Figuring out the end game of Tumble Town took more than a year and a half to decide on. Kevin Russ, the designer, originally had the game end after a specific number of rounds. I prefer games endings where you don't know the exact number of turns that you're going to get as then you can't completely math out the game. At one point, the game had dice mines where players could take dice with specific values and once two dice mines ran out, the game end would be triggered. I ended up getting rid of the dice mines as players got confused about what dice to roll and what dice not to roll and I don't like confusing players. The next game end was triggered when players would run through the two of the three building plan decks. This worked for most players, but some beginner players would run out the level 1 deck, then go to the level 2 decks, and cause the game to end before getting to the level 3 deck. Switching to when the dice supplies ran out kept the player agency where a player that knew what they were doing could end the game early, but new players would not.
Who, in actual wild west history, most fascinates you and why?
I wouldn't say there's any particular person in Wild West History that fascinates me, but I am kind of in love with the ring tailed cat that lives out in the West. I didn't know about it until I was researching more about the West, but as soon as I saw it, I was so fascinated. It's a member of the raccoon family, but looks kind of like a cat crossed with a lemur. I definitely want to include it in Tumble Town somewhere, but it's looking like it'll be in the animal expansion.
📷Photo from livescience.com
You are launching Tumble Town on Kickstarter soon. Why do you choose to use Kickstarter? Are there pros and cons to this method? It's not so much of choosing Kickstarter as I wouldn't be able to make games without Kickstarter. It requires a lot of money to manufacture a game and doing so without knowing if the market is there for the game would destroy most small companies. Kickstarter lets me see if people are interested in the game enough for me to do a full print run. As far as cons, running a Kickstarter is super stressful and I hope to get to the point where I can go straight to retail with a few games but I feel like that will be far from now, as the pros of Kickstarter far outweigh the cons.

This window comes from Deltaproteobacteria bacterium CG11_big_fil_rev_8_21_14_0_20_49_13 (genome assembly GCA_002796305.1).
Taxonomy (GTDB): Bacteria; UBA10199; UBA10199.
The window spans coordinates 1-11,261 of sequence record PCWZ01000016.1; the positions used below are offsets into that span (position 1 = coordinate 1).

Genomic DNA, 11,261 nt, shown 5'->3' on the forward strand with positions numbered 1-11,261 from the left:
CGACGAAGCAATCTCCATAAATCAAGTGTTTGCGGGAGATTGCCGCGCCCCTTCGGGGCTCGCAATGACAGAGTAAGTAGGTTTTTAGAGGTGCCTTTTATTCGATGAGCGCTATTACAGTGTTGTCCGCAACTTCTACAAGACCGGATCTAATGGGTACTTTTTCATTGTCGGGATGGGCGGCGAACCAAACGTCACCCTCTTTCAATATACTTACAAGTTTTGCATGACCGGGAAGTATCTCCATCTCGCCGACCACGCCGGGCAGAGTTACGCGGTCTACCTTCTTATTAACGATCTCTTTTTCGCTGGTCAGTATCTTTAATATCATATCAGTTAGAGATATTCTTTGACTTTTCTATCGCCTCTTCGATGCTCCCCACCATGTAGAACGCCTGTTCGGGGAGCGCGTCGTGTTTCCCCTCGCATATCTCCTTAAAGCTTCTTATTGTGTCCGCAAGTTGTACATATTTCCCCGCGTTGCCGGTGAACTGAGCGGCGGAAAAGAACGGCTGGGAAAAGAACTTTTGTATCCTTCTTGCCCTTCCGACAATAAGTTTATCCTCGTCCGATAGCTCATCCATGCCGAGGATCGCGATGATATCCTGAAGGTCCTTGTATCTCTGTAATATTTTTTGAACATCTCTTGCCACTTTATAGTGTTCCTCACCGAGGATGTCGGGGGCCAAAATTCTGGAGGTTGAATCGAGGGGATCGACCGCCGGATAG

Where can people go to make sure they get a copy of Tumble Town?
Where can our readers find Weird Giraffe Games online?
Twitter: https://twitter.com/WeirdGiraffesWebsite: http://weirdgiraffegames.comFacebook: https://facebook.com/weirdgiraffegames…Instagram: https://instagram.com/weirdgiraffegames/…Reddit: https://reddit.com/r/WeirdGiraffeGames/
If you want to learn more about the wild west you can check out our wild west unit study on our unit study page. All of our units studies feature a board game and Tumble Town works well for this unit as an alternate game.
The study covers language arts, history, science, and art. Along with playing games, you will be reading some great books, drawing maps, and even constructing a replica old west town in Minecraft or diorama form. I hope you have a blast learning along with us!
Our unit studies are free thanks to the generosity of our patron. If you would like to support the making of our content, become a patron here for as little as $3 per month.